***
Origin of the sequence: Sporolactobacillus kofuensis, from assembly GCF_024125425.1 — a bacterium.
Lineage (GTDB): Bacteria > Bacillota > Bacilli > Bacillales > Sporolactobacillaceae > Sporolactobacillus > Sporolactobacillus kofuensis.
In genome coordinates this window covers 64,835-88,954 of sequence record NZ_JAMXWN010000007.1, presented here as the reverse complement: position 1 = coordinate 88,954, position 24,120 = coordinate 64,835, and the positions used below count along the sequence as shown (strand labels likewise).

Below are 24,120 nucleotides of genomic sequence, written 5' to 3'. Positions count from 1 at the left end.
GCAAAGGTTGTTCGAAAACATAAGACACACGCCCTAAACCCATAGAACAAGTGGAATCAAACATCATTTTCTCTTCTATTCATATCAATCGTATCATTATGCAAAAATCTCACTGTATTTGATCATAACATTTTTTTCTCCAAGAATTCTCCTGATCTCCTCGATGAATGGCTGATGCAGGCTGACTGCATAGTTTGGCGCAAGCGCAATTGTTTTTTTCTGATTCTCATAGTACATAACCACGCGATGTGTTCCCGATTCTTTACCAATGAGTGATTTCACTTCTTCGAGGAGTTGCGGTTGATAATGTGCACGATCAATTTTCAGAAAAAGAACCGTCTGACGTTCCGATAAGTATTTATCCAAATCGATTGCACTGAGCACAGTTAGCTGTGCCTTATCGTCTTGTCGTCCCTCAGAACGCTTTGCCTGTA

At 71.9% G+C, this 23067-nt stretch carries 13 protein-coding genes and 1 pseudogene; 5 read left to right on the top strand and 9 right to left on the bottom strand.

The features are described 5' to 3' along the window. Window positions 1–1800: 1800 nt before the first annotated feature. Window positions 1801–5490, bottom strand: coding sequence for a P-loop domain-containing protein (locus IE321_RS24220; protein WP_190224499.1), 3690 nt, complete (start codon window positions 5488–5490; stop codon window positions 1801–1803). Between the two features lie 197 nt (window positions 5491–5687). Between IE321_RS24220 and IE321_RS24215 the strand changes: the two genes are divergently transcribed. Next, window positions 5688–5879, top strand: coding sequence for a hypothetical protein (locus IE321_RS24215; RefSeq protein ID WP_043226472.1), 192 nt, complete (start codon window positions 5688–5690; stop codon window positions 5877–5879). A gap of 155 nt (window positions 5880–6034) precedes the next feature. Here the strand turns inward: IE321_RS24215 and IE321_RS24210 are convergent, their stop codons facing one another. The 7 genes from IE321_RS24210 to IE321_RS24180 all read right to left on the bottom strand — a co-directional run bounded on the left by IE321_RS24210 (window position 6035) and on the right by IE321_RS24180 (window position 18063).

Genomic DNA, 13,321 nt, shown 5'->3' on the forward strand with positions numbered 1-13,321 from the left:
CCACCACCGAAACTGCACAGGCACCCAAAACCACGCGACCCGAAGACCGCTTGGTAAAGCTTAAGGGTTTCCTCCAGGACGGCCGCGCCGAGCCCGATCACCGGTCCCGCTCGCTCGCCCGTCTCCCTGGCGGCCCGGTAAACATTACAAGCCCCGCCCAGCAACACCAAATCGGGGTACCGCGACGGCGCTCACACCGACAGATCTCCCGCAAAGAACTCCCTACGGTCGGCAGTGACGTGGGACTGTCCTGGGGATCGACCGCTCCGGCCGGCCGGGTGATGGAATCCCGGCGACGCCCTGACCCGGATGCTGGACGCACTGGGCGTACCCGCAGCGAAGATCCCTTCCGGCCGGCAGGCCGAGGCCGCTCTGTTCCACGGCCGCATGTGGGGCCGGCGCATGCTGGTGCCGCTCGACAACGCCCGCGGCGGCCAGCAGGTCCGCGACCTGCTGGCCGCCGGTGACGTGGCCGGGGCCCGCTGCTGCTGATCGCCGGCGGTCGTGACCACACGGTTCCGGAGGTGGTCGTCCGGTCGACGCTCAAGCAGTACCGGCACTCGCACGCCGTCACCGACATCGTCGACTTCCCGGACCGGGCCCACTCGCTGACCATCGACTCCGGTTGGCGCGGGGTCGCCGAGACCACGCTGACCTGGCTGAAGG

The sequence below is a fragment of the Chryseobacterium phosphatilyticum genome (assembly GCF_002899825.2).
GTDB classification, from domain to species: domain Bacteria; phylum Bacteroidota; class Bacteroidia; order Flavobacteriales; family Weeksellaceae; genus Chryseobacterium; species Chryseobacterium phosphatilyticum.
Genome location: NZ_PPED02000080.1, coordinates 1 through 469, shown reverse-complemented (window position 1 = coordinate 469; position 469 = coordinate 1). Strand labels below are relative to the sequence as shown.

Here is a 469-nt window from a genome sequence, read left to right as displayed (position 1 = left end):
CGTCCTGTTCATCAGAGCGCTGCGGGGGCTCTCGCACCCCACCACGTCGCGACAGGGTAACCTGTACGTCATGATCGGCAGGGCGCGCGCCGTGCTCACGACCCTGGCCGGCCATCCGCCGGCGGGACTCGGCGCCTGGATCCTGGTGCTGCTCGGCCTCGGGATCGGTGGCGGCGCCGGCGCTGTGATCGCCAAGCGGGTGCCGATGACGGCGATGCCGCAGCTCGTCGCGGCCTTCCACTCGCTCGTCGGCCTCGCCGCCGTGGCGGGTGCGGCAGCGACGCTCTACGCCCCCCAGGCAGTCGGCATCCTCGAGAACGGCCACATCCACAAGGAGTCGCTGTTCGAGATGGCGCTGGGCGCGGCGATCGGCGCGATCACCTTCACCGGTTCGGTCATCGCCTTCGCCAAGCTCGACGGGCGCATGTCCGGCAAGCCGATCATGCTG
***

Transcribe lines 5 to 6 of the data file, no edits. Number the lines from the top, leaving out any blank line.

GCAAAGGTTGTTCGAAAACATAAGACACACGCCCTAAACCCATAGAACAAGTGGAATCAAACATCATTTTCTCTTCTATTCATATCAATCGTATCATTATGCAAAAATCTCACTGTATTTGATCATAACATTTTTTTCTCCAAGAATTCTCCTGATCTCCTCGATGAATGGCTGATGCAGGCTGACTGCATAGTTTGGCGCAAGCGCAATTGTTTTTTTCTGATTCTCATAGTACATAACCACGCGATGTGTTCCCGATTCTTTACCAATGAGTGATTTCACTTCTTCGAGGAGTTGCGGTTGATAATGTGCACGATCAATTTTCAGAAAAAGAACCGTCTGACGTTCCGATAAGTATTTATCCAAATCGATTGCACTGAGCACAGTTAGCTGTGCCTTATCGTCTTGTCGTCCCTCAGAACGCTTTGCCTGTA

At 71.9% G+C, this 23067-nt stretch carries 13 protein-coding genes and 1 pseudogene; 5 read left to right on the top strand and 9 right to left on the bottom strand.